Dermatitis of the exposed skin surfaces due to tyroglyphoid mites in straw can be indistinguishable from contact dermatitis, but Pediculoides infestation from grain produces a clinical picture more suggestive of bites (Saunders 1944) affecting the covered parts of the body (Fine & Scott 1965). The mite Pyemotes ventricosus is parasitic on the larvae of many insects. Such insects, accompanied by their mite, can infest straw, grain, hay, brome grass seed (Bromus, termite infested wood (Fine & Scott 1965), cereals and cotton (Gossypium) (van Thiel 1953). Outbreaks of mite bites followed fumigation of houses for termites; termite bodies are a ready source of food for newly arriving mites (Arnold & Haramoto 1962).
"Harvester's itch" can be caused by a mite Leptus autumnalis (Von-Mallinckrodt-Haupt 1930, Oppenheim 1942). "Grass itch" can be caused by Trombicula deliensis and by Acomatacarus australiense (Belisario 1948).
Packing straw (Legge 1921, Fidanza 1936) and straw bags known as paliasses (O'Donnell 1949) can be infested with mites. Dermatitis in Sorghum cutters was probably caused by mites (Hoffer 1918). A zoological classification of these dermatologically-important animal parasites was provided by Rook (1972).
Many grasses can traumatise the skin by their prickly spikes, or by laceration (Behl et al. 1966).
Conjunctival reactions can be caused by vegetable matter such as a piece of chaff, straw, or a grain of corn, barley, flax-seed, or cotton in the eye (Duke-Elder & MacFaul 1972a).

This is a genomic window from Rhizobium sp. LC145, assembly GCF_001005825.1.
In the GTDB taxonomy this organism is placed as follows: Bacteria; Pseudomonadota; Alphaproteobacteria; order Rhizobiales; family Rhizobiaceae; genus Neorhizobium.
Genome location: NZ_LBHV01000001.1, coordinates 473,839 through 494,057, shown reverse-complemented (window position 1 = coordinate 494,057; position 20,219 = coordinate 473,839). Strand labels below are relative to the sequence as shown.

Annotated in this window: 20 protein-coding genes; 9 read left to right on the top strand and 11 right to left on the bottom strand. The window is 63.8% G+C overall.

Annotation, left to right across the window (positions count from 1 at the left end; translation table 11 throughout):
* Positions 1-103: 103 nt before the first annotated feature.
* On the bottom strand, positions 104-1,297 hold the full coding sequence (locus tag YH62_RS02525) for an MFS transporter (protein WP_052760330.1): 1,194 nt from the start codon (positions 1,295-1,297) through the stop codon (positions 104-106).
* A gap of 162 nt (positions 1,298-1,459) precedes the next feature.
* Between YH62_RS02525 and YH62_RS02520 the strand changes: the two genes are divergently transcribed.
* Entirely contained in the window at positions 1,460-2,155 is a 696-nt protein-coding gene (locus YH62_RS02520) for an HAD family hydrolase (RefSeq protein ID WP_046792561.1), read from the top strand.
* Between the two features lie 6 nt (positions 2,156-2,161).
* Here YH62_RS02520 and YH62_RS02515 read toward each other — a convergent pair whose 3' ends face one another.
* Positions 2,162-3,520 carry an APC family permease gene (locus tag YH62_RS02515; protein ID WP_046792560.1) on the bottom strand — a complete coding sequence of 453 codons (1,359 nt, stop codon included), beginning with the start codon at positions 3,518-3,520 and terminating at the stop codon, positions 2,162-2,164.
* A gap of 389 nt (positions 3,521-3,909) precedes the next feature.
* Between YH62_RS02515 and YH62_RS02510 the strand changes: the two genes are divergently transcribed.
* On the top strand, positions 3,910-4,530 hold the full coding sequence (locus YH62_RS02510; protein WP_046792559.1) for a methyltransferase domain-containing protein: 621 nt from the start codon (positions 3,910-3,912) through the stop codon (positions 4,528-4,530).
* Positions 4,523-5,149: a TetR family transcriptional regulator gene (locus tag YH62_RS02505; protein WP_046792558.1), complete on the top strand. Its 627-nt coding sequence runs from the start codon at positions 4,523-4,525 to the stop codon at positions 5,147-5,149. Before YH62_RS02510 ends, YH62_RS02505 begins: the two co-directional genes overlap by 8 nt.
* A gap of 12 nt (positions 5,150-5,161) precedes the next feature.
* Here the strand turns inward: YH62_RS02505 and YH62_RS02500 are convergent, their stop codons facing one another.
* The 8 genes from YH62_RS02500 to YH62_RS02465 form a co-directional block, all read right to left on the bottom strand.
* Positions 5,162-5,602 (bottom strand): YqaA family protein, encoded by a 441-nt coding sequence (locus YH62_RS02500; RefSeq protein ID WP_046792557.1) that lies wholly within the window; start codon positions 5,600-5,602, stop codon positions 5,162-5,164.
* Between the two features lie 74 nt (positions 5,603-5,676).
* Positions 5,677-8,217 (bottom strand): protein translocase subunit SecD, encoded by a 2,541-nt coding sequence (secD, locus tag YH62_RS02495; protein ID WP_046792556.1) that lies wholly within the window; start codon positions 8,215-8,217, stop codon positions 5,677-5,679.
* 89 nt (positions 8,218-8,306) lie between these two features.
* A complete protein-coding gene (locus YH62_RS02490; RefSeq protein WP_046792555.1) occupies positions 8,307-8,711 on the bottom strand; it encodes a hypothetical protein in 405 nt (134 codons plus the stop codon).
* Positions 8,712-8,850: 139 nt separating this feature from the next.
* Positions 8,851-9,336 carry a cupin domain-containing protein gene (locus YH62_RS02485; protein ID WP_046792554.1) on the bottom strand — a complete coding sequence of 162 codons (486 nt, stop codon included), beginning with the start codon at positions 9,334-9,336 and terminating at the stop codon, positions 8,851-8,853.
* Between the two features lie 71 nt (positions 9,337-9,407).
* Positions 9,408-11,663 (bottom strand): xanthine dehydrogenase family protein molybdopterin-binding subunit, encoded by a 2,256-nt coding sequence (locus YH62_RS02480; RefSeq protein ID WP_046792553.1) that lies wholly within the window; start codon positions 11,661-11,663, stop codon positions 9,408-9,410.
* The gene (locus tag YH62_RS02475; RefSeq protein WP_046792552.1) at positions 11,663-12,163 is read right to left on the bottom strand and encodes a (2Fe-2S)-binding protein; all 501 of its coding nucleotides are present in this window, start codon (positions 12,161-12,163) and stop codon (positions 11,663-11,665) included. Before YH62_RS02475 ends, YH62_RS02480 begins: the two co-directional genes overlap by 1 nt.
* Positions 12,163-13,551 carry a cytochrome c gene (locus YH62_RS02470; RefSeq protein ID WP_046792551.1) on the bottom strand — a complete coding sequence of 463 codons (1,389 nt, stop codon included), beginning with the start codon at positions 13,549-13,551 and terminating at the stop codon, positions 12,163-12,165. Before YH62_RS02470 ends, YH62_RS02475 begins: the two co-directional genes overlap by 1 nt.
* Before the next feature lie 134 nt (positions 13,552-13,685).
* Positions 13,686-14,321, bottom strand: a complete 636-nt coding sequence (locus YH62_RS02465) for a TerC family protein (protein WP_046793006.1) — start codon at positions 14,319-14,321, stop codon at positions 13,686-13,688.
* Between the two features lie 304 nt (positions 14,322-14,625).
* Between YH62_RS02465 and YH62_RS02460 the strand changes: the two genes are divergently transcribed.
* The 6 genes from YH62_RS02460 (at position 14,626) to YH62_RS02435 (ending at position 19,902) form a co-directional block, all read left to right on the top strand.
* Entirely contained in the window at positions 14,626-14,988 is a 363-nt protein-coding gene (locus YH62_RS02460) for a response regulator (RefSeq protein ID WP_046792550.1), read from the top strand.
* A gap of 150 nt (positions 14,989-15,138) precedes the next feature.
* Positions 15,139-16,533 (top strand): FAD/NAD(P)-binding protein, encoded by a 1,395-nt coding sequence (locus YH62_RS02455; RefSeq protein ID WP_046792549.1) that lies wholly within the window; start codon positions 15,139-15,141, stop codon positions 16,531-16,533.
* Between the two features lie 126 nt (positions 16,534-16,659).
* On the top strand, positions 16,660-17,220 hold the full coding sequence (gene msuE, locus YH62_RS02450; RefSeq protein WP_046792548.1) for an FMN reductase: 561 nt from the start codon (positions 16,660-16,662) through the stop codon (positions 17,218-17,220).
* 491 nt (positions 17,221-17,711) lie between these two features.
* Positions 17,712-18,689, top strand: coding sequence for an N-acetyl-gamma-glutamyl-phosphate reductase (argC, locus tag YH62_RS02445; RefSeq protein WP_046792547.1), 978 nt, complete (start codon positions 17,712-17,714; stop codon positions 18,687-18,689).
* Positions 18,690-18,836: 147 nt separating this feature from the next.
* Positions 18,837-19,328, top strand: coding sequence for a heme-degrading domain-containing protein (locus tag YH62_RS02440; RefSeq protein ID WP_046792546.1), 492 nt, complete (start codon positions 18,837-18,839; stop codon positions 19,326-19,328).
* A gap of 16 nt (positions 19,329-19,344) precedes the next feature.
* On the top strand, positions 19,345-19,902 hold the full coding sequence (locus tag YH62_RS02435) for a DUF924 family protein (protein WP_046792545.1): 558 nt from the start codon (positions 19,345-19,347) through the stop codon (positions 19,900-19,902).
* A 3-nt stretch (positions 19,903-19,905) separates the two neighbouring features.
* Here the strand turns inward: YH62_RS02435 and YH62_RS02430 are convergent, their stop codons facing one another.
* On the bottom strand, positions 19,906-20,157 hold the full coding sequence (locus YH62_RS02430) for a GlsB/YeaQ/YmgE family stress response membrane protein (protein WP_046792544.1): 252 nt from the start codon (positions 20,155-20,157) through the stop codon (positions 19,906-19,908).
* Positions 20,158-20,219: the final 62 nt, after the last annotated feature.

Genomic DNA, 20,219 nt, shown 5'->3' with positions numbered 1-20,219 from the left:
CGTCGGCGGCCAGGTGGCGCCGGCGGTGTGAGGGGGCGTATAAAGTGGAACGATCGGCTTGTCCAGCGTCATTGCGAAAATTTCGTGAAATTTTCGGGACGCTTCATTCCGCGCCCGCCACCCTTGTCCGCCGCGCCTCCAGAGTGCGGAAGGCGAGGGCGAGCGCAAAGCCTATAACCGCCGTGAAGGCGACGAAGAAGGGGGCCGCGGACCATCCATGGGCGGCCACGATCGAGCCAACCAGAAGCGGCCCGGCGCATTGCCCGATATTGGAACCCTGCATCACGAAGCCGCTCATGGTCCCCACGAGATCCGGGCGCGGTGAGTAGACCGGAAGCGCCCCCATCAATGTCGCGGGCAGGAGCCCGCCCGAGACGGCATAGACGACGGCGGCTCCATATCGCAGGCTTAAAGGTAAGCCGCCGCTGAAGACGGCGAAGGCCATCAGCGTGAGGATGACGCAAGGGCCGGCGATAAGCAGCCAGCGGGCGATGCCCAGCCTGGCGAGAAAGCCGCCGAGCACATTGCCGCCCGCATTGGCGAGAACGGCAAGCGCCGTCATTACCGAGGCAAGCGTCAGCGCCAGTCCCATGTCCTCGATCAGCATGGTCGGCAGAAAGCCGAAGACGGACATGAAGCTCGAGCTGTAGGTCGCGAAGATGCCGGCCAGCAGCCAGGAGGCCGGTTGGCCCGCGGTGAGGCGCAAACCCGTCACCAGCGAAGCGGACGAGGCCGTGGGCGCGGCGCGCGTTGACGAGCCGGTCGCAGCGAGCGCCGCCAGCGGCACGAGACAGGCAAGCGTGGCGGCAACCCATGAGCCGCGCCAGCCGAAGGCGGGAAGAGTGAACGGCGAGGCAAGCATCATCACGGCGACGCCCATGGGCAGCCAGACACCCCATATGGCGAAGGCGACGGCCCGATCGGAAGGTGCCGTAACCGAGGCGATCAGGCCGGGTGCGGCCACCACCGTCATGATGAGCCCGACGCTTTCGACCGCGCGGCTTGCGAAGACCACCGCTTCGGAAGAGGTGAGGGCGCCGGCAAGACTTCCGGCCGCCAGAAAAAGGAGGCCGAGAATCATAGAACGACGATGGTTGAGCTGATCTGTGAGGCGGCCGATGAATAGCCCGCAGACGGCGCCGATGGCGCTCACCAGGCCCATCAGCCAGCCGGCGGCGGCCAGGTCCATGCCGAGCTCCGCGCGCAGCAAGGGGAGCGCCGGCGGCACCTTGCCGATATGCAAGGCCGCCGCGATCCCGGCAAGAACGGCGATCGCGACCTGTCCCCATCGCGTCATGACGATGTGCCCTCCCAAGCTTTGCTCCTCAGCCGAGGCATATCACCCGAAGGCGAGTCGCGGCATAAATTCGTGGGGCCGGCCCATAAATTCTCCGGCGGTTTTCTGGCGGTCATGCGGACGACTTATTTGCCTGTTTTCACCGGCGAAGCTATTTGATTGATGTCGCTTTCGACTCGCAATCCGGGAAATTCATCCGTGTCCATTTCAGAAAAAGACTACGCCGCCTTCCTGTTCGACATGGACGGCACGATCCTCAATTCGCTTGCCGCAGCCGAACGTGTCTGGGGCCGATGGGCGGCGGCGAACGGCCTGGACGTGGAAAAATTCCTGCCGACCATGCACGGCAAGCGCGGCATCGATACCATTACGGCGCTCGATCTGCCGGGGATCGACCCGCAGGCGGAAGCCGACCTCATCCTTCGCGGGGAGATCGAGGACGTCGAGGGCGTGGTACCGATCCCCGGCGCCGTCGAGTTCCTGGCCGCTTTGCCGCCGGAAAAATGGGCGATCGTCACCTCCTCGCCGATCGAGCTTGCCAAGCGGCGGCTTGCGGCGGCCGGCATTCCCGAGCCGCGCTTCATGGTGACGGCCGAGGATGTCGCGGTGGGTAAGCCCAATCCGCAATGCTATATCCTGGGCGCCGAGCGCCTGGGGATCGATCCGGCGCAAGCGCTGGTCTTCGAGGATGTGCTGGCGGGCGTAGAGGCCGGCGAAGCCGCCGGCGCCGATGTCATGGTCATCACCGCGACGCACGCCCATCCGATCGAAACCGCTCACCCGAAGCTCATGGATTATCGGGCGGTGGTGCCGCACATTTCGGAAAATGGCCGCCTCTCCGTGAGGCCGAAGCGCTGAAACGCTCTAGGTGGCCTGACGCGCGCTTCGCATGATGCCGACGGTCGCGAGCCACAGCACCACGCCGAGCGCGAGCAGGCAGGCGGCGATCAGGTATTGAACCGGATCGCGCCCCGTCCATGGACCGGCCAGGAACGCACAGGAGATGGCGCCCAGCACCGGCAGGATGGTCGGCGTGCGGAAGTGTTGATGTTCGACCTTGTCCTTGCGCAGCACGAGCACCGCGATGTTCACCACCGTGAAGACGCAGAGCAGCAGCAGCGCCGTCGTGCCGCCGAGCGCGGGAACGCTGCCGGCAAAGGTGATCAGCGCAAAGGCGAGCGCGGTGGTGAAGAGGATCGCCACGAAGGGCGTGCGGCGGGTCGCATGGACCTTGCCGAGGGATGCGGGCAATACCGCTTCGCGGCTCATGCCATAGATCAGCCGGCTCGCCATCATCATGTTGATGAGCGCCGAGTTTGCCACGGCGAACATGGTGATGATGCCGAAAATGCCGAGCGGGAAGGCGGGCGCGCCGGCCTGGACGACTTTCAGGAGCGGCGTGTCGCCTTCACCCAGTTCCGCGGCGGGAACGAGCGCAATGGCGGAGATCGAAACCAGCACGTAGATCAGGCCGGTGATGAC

Abscesses in the soft palate and lung have been caused by grass seeds (Cleland 1931).
An early report concerning Arundo is that of Sarra (1890).
Smuts and rusts on cereal can produce contact sensitivity in wheat harvesters (Prisco 1952) and respiratory allergy in grain elevator and flour mill workers (Wittich & Stakman 1936-37).
Fungi of Saccharum can produce dermatitis and fungi of Arundo can produce dermatitis and respiratory disease.
Claviceps infection of grain, particularly rye, can cause ergotism if the ergots are inadvertently ingested.
Grain dust (Michelson 1921) and straw dust (Szegö et al. 1962) can cause mechanical irritation of the skin. Dirt, extraneous vegetable matter of protein nature, and prior irritation of the skin were also implicated (Queries & Minor Notes 1928). The irritating properties of barley and other cereal dusts are due to sharp trichomes from the awns. Millets (e.g. Pennisetum), rice (Oryza), and bamboo (Bambusa) have similar spicules which can produce urticarial papules in workers handling crops or litter straw (Faninger 1960, 1961). Dermatitis has been reported in Europe and America from dehusking rice, millets, and barley (Schwartz et al. 1957, Woods 1962), but Behl et al. (1962) in India saw few cases where dermatitis could be definitely attributed to working with these grains.